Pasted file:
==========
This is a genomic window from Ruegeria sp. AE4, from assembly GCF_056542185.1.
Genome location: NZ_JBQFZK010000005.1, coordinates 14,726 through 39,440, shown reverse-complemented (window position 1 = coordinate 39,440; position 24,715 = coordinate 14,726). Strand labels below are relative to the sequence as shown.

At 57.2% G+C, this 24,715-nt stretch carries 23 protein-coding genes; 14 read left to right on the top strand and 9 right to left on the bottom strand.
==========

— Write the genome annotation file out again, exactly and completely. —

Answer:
This is a genomic window from Ruegeria sp. AE4, from assembly GCF_056542185.1.
Genome location: NZ_JBQFZK010000005.1, coordinates 14,726 through 39,440, shown reverse-complemented (window position 1 = coordinate 39,440; position 24,715 = coordinate 14,726). Strand labels below are relative to the sequence as shown.

At 57.2% G+C, this 24,715-nt stretch carries 23 protein-coding genes; 14 read left to right on the top strand and 9 right to left on the bottom strand.